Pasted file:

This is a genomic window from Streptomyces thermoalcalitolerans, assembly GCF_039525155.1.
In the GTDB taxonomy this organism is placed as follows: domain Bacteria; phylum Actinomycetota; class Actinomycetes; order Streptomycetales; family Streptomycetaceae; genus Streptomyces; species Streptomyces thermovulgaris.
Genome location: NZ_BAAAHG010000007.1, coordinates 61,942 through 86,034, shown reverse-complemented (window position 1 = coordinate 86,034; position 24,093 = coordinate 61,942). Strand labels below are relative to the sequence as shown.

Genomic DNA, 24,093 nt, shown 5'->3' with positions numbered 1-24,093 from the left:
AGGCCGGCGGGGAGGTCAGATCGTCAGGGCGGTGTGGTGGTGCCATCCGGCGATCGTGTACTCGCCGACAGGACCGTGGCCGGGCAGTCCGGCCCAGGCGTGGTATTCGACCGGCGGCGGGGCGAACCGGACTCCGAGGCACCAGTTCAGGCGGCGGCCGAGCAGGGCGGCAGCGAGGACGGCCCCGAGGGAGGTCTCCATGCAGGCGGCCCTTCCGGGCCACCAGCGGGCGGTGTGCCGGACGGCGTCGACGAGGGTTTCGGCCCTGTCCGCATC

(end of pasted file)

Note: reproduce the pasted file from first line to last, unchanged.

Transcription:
This is a genomic window from Streptomyces thermoalcalitolerans, assembly GCF_039525155.1.
In the GTDB taxonomy this organism is placed as follows: domain Bacteria; phylum Actinomycetota; class Actinomycetes; order Streptomycetales; family Streptomycetaceae; genus Streptomyces; species Streptomyces thermovulgaris.
Genome location: NZ_BAAAHG010000007.1, coordinates 61,942 through 86,034, shown reverse-complemented (window position 1 = coordinate 86,034; position 24,093 = coordinate 61,942). Strand labels below are relative to the sequence as shown.

Genomic DNA, 24,093 nt, shown 5'->3' with positions numbered 1-24,093 from the left:
AGGCCGGCGGGGAGGTCAGATCGTCAGGGCGGTGTGGTGGTGCCATCCGGCGATCGTGTACTCGCCGACAGGACCGTGGCCGGGCAGTCCGGCCCAGGCGTGGTATTCGACCGGCGGCGGGGCGAACCGGACTCCGAGGCACCAGTTCAGGCGGCGGCCGAGCAGGGCGGCAGCGAGGACGGCCCCGAGGGAGGTCTCCATGCAGGCGGCCCTTCCGGGCCACCAGCGGGCGGTGTGCCGGACGGCGTCGACGAGGGTTTCGGCCCTGTCCGCATC